by Matt Toussaint
Presently, the US economy generates 3.6% of its energy from renewable resources; by 2050 that number could be 80%. From an energy futures study by the National Renewable Energy Laboratory (NREL):
“The central conclusion of the analysis is that renewable electricity generation from technologies that are commercially available today, in combination with a more flexible electric system, is more than adequate to supply 80% of total U.S. electricity generation in 2050 while meeting electricity demand on an hourly basis in every region of the United States.”
We have the technology. The concept or vision of creating a nationwide, renewable energy-based economy is greening its way into the mainstream. But in order to meet the projections purported by this study, it would require nothing short of a complete infrastructural overhaul of the current energy system. Regardless of how hot or cool corporate-political climates measure up to making this happen, rebuilding the electrical system is itself a major undertaking that would likely require as much support on all social fronts. But it is possible.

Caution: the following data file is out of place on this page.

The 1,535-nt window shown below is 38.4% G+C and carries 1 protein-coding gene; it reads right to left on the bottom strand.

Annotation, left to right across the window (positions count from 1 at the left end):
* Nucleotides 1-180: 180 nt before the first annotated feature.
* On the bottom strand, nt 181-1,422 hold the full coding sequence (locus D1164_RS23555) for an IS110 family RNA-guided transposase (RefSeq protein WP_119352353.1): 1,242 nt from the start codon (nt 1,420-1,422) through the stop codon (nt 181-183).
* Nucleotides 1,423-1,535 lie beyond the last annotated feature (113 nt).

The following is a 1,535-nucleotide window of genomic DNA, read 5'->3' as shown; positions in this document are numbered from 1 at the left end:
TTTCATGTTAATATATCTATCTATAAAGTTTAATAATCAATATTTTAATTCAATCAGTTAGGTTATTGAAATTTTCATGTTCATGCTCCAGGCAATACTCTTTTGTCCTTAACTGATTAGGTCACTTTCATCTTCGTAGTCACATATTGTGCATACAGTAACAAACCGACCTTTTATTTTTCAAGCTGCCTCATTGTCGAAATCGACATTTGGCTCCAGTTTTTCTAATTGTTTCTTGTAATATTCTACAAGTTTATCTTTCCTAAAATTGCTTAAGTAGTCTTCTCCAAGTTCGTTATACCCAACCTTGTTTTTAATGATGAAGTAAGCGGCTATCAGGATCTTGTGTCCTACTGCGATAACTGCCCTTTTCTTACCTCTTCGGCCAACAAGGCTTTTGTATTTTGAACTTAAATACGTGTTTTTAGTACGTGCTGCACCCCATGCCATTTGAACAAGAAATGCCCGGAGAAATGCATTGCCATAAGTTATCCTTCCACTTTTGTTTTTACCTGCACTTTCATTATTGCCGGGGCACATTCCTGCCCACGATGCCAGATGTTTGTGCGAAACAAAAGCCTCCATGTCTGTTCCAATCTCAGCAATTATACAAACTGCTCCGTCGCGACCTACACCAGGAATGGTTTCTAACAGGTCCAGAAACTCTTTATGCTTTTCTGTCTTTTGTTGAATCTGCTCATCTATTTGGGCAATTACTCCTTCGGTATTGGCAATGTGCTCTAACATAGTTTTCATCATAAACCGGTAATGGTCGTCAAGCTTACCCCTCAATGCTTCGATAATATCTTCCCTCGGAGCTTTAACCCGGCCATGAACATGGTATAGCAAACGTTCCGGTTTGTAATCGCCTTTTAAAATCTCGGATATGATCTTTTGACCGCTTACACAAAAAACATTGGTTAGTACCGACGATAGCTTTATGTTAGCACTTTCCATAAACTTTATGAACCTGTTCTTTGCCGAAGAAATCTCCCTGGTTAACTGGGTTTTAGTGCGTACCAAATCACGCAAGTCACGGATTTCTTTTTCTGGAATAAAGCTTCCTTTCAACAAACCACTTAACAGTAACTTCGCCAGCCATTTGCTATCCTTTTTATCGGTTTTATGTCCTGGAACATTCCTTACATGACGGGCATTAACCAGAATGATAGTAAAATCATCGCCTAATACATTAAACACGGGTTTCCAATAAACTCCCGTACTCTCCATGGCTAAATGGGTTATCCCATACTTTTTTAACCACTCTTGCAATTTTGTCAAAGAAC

And while the report focuses on electrical power, it makes no mention of fossil fuel. Still, it’s a nod towards the potential of renewable resources replacing coal-based hydroelectricity. Read the full report here.